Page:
2. Quality of contributions: Committers more than any other community member should submit simple, well-tested, and well-designed patches. In addition, they should show sufficient expertise to be able to review patches, including making sure they fit within Spark’s engineering practices (testability, documentation, API stability, code style, etc). The committership is collectively responsible for the software quality and maintainability of Spark. Note that contributions to critical parts of Spark, like its core and SQL modules, will be held to a higher standard when assessing quality. Contributors to these areas will face more review of their changes.
  3. Community involvement: Committers should have a constructive and friendly attitude in all community interactions. They should also be active on the dev and user list and help mentor newer contributors and users. In design discussions, committers should maintain a professional and diplomatic approach, even in the face of disagreement.

The type and level of contributions considered may vary by project area – for example, we greatly encourage contributors who want to work on mainly the documentation, or mainly on platform support for specific OSes, storage systems, etc.

The PMC also adds new PMC members. PMC members are expected to carry out PMC responsibilities as described in Apache Guidance, including helping vote on releases, enforce Apache project trademarks, take responsibility for legal and license issues, and ensure the project follows Apache project mechanics. The PMC periodically adds committers to the PMC who have shown they understand and can help with these activities.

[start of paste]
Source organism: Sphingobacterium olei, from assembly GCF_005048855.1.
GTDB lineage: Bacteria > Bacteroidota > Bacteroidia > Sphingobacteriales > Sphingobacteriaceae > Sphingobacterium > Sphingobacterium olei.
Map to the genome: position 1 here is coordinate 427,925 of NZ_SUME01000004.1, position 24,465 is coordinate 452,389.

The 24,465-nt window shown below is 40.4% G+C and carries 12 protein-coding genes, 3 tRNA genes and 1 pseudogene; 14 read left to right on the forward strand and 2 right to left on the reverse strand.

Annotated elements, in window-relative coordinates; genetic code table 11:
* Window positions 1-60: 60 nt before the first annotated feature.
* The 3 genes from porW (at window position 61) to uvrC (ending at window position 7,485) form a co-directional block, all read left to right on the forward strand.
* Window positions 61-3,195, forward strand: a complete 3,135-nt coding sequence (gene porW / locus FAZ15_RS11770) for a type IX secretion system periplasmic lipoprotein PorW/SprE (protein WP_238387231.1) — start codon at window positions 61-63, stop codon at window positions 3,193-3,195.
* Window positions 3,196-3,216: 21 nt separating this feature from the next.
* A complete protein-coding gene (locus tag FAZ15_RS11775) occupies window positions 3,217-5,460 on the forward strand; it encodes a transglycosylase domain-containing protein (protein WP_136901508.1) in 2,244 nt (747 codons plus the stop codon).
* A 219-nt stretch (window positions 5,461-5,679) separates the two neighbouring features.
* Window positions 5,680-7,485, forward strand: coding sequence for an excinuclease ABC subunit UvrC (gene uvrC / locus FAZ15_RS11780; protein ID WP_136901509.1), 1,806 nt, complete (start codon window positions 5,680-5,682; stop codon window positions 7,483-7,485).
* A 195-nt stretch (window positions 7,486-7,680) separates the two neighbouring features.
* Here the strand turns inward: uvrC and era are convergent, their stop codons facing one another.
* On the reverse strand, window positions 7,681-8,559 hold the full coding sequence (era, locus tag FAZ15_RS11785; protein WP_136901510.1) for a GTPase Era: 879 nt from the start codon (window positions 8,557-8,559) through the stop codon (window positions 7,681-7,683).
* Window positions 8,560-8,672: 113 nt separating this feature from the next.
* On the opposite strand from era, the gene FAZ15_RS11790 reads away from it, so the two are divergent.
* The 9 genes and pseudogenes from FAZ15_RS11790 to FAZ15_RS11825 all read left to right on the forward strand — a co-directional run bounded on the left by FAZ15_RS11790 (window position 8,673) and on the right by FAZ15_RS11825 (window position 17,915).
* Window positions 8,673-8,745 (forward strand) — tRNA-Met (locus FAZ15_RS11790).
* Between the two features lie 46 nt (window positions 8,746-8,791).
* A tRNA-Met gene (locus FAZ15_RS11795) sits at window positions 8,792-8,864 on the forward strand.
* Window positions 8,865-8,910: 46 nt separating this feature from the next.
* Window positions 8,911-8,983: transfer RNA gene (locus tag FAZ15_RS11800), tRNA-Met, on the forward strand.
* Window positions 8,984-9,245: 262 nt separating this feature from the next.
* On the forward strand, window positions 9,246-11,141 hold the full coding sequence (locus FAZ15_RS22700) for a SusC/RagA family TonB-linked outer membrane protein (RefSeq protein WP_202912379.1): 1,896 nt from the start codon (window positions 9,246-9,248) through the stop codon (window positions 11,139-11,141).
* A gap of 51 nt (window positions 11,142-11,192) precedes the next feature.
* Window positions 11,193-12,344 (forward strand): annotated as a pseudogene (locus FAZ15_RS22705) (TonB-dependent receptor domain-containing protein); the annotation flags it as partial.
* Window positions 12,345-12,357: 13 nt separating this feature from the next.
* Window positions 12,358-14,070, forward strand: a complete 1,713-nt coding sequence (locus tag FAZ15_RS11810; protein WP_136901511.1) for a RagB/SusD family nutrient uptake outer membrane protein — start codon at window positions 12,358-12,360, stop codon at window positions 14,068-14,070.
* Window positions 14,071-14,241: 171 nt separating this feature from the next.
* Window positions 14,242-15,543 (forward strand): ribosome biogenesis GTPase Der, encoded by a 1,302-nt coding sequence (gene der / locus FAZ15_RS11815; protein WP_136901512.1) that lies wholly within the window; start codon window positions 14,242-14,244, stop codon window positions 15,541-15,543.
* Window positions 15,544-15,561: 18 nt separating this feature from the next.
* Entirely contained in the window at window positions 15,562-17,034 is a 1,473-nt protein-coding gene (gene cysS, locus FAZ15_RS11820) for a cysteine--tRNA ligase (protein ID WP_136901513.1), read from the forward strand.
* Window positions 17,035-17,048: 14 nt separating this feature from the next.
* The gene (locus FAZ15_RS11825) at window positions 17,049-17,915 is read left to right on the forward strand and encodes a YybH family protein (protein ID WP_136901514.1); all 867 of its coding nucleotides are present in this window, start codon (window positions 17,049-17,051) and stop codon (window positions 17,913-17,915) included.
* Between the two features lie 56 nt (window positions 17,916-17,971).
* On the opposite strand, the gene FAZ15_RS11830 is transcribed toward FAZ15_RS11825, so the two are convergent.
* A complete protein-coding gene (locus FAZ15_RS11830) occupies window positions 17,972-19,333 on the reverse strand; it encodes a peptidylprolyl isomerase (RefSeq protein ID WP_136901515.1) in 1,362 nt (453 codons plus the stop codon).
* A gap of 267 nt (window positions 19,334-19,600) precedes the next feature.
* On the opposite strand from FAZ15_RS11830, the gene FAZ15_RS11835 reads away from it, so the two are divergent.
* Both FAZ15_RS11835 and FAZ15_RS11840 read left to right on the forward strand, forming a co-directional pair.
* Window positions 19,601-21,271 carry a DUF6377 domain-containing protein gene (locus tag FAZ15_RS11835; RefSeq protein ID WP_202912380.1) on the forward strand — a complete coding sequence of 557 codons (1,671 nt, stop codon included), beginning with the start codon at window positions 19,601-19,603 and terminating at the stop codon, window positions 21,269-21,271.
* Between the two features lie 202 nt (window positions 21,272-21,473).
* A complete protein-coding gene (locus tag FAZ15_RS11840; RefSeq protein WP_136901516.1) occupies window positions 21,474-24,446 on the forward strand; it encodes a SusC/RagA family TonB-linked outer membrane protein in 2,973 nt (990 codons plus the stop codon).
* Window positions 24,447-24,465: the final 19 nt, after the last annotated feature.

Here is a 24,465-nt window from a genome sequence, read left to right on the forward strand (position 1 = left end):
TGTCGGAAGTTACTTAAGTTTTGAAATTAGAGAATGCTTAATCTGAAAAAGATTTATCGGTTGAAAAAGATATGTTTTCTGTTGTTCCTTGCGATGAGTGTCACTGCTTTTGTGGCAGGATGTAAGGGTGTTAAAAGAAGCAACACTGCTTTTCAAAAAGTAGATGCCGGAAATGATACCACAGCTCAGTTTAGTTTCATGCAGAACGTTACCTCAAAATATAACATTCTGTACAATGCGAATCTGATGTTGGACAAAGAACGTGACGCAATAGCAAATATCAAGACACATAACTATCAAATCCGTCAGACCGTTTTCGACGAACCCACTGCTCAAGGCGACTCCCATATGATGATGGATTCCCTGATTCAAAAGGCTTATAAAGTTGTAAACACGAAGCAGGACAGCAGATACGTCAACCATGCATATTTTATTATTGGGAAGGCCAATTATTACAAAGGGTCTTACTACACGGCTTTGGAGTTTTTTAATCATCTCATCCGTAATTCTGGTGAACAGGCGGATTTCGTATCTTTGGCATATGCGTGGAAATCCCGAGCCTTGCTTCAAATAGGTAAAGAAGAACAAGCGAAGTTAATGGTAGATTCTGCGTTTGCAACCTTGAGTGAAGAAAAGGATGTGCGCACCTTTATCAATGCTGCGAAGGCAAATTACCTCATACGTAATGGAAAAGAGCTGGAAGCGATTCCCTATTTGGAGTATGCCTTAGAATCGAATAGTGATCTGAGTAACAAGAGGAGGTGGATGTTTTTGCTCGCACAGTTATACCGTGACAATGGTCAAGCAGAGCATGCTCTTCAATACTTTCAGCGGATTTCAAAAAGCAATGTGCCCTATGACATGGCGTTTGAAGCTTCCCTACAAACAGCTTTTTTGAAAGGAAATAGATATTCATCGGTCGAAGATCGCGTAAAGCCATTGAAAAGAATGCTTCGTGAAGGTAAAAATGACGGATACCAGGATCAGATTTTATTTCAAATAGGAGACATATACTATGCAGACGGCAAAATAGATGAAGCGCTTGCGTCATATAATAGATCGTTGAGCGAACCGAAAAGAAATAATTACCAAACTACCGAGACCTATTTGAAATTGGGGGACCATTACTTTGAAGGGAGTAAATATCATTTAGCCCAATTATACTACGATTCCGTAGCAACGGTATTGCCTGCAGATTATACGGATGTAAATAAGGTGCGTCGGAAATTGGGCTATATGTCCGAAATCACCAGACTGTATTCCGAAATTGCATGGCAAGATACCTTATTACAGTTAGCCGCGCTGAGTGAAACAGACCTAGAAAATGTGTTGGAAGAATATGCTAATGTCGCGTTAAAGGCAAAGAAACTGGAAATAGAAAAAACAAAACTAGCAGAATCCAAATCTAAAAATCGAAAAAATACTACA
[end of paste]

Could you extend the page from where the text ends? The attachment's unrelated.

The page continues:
Review process

All contributions should be reviewed before merging as described in Contributing to Spark. In particular, if you are working on an area of the codebase you are unfamiliar with, look at the Git history for that code to see who reviewed patches before. You can do this using git log --format=full <filename>, by examining the “Commit” field to see who committed each patch.

When to commit/merge a pull request

PRs shall not be merged during active, on-topic discussion unless they address issues such as critical security fixes of a public vulnerability. Under extenuating circumstances, PRs may be merged during active, off-topic discussion and the discussion directed to a more appropriate venue. Time should be given prior to merging for those involved with the conversation to explain if they believe they are on-topic.

Lazy consensus requires giving time for discussion to settle while understanding that people may not be working on Spark as their full-time job and may take holidays. It is believed that by doing this, we can limit how often people feel the need to exercise their veto.